The use of induced abortion as a form of birth control remains to be a very controversial issue. Induced abortions can be performed with surgical methods, usually suction-aspiration abortion (in the first trimester) or dilation and evacuation (in the second trimester). Chemical abortion also known as medical abortion uses drugs (e.g. misoprostol) to end a pregnancy which is only approved for pregnancies of less than 7 weeks up to 9 weeks of gestation. Late trimester abortions may use prostaglandins to induce premature delivery. Some utilizes an injection to deliberately stop the fetal heart from beating which may be used prior to induction. Others use traditional herbs believed to act as abortifacients, causing abortion but not recommended for use by doctors.

A more permanent method of contraception is the procedure called vasectomy for males and bilateral tubal ligation for females. These operations permanently prevent fertilization and are not easily reversed therefore, should only be recommended for people who are sure they do not want to have any more children in the future. The failure rate of sterilization is low, around one in 2,000 for men and about one in 200 for women. Vasectomy is a more minor operation as compared to bilateral tubal ligation. Vasectomy is usually performed only under local anesthesia which involves cutting and ligating (tying) the vas deferens, the tubes which carry sperm from the testes to the penis. The equivalent procedure for women employs often a laparoscopic surgery under general anesthesia wherein the fallopian tubes are cut then tied. An alternative surgery is hysterectomy (removal of the womb), after which conception is impossible.

Behavioral methods of contraception namely the fertility awareness methods involve a woman's observation and monitoring of her body's primary fertility signs such as basal body temperature, cervical mucus (e.g. Billings ovulation method) and other bodily cues. The purpose is to instill awareness in order to determine the fertile and infertile phases of her menstrual cycle. In this way, unprotected sex is restricted to the least fertile period while barrier methods may be availed, or abstinence during the fertile phase. Those with regular menstrual cycle, the fertility awareness method can be 80 to 98% effective at preventing pregnancy. This method is sometimes used interchangeably with the term 'natural family planning' (NFP), the only set of birth control methods approved by the Roman Catholic Church. Coitus interruptus (literally means "interrupted sex"), also known as the withdrawal method. This is the practice of ending sexual intercourse by "pulling out" the penis before ejaculation takes place but it is not a reliable method of contraception. The main risk is the possibility of pregnancy due to the presence of sperm in pre-ejaculation.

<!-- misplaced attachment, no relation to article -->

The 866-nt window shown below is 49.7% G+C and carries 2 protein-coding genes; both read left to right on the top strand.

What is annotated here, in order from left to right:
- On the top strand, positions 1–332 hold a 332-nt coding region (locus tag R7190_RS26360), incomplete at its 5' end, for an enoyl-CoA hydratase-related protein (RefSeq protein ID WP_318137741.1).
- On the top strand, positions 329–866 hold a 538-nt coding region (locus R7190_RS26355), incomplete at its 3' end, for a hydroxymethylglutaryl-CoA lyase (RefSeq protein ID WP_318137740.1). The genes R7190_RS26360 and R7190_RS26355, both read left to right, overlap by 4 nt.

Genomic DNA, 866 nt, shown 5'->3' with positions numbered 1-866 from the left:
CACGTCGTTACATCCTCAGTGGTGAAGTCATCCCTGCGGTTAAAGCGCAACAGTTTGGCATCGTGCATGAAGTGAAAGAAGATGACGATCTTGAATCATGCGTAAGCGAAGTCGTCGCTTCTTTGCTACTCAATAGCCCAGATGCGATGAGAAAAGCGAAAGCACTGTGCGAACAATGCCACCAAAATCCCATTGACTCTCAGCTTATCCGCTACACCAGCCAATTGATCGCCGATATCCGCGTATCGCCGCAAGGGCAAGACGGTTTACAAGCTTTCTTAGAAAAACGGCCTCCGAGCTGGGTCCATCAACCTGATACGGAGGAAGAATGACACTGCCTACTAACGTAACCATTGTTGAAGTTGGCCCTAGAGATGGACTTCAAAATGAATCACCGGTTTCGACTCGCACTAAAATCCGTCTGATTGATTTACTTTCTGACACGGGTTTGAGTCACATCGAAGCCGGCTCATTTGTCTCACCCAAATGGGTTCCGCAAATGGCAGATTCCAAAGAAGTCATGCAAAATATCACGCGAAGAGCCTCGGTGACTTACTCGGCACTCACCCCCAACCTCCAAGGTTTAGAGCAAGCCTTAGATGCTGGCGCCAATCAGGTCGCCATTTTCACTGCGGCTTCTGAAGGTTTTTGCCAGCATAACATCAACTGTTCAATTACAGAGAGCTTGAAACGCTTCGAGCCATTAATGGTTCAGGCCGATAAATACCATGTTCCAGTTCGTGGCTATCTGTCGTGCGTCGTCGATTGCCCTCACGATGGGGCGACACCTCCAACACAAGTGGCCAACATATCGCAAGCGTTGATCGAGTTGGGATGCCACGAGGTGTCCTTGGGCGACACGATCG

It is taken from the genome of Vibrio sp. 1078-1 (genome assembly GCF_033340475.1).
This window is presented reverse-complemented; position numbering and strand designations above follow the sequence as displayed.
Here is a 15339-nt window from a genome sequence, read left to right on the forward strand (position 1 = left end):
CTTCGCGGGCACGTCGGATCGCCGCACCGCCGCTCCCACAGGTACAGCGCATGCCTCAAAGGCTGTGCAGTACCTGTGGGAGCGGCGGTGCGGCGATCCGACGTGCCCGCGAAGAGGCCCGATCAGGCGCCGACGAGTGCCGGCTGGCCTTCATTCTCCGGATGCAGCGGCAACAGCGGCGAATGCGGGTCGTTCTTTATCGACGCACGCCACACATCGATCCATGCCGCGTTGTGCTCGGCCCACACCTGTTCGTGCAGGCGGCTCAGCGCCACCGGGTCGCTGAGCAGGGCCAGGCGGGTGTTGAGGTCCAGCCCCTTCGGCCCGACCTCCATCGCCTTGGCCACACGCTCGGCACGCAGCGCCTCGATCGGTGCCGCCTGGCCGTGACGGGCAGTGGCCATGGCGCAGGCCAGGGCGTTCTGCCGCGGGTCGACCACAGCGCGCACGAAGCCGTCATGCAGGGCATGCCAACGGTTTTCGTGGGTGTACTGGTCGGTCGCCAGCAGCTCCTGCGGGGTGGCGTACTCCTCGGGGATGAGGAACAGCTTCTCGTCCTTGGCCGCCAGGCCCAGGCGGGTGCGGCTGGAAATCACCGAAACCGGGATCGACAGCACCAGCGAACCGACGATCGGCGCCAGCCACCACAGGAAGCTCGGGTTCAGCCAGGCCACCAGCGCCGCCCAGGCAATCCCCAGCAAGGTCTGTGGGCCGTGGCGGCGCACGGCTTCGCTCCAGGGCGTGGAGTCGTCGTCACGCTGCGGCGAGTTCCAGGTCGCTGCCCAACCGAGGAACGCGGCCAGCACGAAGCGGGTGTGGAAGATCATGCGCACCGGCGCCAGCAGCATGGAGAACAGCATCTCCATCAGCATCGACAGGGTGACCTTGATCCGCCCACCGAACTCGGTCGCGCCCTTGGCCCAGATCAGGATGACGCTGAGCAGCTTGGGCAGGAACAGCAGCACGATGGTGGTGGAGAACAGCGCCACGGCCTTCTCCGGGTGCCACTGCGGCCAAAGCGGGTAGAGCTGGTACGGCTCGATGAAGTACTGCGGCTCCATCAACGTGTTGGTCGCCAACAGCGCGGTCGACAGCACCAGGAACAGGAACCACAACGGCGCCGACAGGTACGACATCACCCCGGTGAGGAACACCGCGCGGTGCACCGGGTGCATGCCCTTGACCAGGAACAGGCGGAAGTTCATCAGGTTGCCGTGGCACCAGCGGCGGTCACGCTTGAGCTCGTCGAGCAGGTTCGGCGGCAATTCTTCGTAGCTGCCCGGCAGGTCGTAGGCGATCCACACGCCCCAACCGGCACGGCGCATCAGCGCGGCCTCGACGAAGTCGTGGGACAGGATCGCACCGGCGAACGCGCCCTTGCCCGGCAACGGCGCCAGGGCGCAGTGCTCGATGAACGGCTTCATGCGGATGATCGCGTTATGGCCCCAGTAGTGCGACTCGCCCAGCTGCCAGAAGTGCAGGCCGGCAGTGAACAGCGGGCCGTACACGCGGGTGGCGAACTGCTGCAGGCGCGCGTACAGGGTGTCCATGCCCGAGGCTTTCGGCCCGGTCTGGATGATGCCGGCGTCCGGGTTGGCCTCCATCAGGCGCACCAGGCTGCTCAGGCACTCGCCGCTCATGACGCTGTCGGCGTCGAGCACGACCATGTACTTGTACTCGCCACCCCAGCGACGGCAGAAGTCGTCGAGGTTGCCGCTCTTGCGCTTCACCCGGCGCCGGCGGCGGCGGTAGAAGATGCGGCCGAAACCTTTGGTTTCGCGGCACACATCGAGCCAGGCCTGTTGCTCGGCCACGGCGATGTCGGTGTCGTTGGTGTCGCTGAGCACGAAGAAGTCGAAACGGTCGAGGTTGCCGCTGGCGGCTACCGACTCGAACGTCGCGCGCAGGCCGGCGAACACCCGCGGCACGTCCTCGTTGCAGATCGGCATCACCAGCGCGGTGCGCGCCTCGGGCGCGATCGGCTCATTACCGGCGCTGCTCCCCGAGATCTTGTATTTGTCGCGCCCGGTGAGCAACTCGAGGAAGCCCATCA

Avoiding vaginal intercourse and abstinence are two behavioral methods that require a lot of discipline. Although the risk of pregnancy from non-vaginal sex is low, such as outercourse or sex without penetration, anal sex, or oral sex but still this method is considered unreliable. On the other hand, sexual abstinence (also known as celibacy), is the practice of avoiding all sexual activity. If practiced consistently, it is considered to be highly effective in preventing pregnancy but this method is very difficult to adhere to especially among teenagers. Another method of contraception occurs among breastfeeding women. Those who have a period of infertility after childbirth while breastfeeding, also called the Lactational Amenorrhea Method, or LAM.

An experimental contraceptive for males is called RISUG (Reversible Inhibition of Sperm Under Guidance). This contraception is injected into the vas deferens that coats the walls of the vas with spermicides to inhibit the sperms but it can be reversed by washing out the vas deferens with a second injection.